Monday, August 28, 2017

Trip Snippets

Tyler and I have officially moved to Korea! He had to leave about 3 weeks after our daughter was born because of the start of our new contract, but I stayed in Australia for almost a month after he left to finish closing up shop and get the baby her first round of vaccinations before we got on a plane.

Nine months ago, flying to a new continent with a new baby sounded like a challenge, but I didn't think it was impossible. Thankfully, because our baby is so wonderful and calm (I realize we hit the lottery with her), it wasn't impossible and the biggest challenge was wrangling all our luggage and carry-ons while also holding on to an almost two-month-old. But I did it! I am woman, hear me roar.

I have no war story to share here, and there is no shortage of other blogs with tips and tricks for travelling with a baby, but there were funny little snippets of our trip that I want to remember and they're too good not to share.

1. So we get to Sydney for our layover and I have to check in with Asiana Airlines because they are handling the rest of our trip. (Side note: they have a "Happy Mom" check in line so that you don't have to wait in the long line with a kid. Uhh, yes. I was a very happy mom thanks to that!) I hand over our passports and the attendant starts typing away to check us in. After a few minutes she hands me off to her supervisor, who also starts typing away.

After a couple of minutes the supervisor points to the baby and says, "How much is the baby?" She was Korean and clearly didn't have a complete grasp on the English language. It took me a beat to figure out that she was asking how old my daughter was.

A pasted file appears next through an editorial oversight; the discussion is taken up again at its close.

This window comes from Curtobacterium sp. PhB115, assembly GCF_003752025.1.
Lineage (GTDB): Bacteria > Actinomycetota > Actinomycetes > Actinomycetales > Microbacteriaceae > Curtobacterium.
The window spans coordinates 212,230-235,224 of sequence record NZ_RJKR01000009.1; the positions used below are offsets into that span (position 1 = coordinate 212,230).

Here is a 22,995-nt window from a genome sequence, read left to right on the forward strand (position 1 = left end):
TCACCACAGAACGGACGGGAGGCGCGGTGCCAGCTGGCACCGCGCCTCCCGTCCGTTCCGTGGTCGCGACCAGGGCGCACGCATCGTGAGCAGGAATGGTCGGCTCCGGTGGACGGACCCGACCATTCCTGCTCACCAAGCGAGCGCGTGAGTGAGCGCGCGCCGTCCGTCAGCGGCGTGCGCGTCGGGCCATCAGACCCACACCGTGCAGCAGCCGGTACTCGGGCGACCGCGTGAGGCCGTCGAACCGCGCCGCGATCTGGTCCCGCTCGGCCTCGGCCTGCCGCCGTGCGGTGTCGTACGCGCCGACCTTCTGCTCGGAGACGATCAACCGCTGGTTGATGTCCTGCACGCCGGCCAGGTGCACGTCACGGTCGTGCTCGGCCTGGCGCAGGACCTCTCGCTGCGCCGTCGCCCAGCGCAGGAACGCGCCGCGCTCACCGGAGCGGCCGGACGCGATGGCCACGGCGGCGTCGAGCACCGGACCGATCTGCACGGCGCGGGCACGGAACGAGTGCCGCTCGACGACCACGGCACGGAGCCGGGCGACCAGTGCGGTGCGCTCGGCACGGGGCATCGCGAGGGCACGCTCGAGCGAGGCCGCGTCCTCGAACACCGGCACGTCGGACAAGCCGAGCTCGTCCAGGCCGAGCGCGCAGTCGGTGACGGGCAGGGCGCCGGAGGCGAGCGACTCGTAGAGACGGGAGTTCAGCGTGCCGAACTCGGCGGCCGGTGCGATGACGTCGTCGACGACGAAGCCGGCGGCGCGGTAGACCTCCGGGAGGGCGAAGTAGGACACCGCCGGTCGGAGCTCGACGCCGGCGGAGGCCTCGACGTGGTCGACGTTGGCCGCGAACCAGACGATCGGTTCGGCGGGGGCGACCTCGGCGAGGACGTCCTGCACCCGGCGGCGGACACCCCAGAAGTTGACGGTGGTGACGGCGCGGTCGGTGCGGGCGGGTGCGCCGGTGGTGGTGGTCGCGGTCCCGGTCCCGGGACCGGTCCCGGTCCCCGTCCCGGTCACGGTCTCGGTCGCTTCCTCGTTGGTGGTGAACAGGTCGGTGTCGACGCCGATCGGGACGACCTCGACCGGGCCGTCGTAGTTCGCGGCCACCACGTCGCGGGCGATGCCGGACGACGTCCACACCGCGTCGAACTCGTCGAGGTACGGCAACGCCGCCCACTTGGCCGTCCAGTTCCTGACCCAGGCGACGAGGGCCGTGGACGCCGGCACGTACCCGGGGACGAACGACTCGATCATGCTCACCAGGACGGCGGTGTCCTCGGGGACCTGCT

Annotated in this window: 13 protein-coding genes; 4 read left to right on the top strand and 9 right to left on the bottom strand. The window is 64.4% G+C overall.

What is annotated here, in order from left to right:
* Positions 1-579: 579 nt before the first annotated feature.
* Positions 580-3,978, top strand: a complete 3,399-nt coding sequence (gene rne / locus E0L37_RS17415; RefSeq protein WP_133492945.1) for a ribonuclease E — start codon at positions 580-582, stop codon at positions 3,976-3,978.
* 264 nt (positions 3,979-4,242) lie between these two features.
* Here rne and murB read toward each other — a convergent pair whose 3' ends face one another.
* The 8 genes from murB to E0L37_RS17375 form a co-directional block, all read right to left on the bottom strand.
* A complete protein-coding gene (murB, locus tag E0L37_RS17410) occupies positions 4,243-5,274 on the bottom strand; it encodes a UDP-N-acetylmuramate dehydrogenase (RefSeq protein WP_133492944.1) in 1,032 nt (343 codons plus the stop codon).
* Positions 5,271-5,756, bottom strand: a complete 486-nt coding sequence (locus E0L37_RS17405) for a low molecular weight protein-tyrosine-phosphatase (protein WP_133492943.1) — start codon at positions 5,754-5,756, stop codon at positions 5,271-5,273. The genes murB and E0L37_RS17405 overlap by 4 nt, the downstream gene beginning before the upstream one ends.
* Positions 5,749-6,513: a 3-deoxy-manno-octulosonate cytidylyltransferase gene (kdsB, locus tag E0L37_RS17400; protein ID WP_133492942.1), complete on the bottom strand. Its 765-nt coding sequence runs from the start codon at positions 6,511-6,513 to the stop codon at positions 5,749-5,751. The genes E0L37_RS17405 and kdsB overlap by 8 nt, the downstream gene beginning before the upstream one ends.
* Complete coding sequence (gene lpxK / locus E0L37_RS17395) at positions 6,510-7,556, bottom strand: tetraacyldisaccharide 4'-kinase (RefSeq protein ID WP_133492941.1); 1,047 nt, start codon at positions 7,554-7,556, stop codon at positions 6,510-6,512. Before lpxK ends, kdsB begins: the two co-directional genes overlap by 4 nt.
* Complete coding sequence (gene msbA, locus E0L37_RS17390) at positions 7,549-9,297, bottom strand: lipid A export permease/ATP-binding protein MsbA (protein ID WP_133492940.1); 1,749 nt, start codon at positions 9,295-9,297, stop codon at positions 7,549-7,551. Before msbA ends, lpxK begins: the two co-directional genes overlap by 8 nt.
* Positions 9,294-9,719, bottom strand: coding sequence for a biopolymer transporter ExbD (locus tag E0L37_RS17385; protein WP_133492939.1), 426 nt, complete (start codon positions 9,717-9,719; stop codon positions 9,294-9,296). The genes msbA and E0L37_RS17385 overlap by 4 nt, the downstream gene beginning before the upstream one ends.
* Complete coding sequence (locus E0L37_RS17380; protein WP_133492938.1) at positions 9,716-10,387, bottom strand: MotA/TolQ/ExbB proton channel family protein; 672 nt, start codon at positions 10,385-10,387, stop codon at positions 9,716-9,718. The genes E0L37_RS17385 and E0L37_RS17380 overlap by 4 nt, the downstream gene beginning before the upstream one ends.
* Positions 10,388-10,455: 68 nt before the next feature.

"Seven weeks," I say for approximately the fifth time that day. People love babies. I had gotten stopped a lot so strangers could coo at my sweet daughter. I'm not complaining, she's cute as all get out and everyone should bask in her cuteness.

Anyway, the supervisor goes back to typing and eventually looks up and goes, "How did she come to Australia?"

So many responses popped in my head:

"Via the Birth Canal?
"I smuggled her in in my uterus?"
"Well, you see, when two people love each other very much..."

Instead of just said, "She was born here."

Turns out I was supposed to have registered her with immigration so they could grant her a visa, and the supervisor couldn't find record of Bubs in the government system, so she couldn't clear her for legal departure from the country. Oops!

2. Eventually we clear immigration with a warning and a promise on behalf of my daughter to enter the country legally next time and I make my way to security. Let me paint the picture for you:

I'm wearing a 10 pound infant in an ergobaby on the front. I've got a VERY overstuffed backpack on my back. I've got a VERY overstuffed diaper bag, weighted down with my breast pump and all its accouterments, hanging off my right shoulder. I'm carrying her folded up travel bassinet in my left hand, and I stuck a few diapers and a travel changing pad in there before I folded it up.

So with all that, I get to the security line and see there is a 15 minute wait in line and I steel myself for the mommy version of Ninja Warrior when I hear, "With the baby? This way, please," and see a woman indicating I should go in the opposite direction to the Land of No Waiting. I'm pretty sure I heard angels singing.

There's something to this travelling with a baby!

I get to the front of the line and the lady who indicates which counter to approach looks at me and goes, "Are you travelling together?"

...I look down at my chest at my sleeping baby and back and the lady. I point to my daughter and go, "...Me and her?"

The lady kind of laughed and waved me through and that's when I notice that two women had tagged along behind me and the lady thought we were all together.

3. Fast forward to the end of the long haul flight from Sydney to Seoul. Almost 10 hours and Bubs was a DREAM!! She slept most of the time and when she was awake she was living for all the cooing passers-by and just smiling at all the new sights and sounds.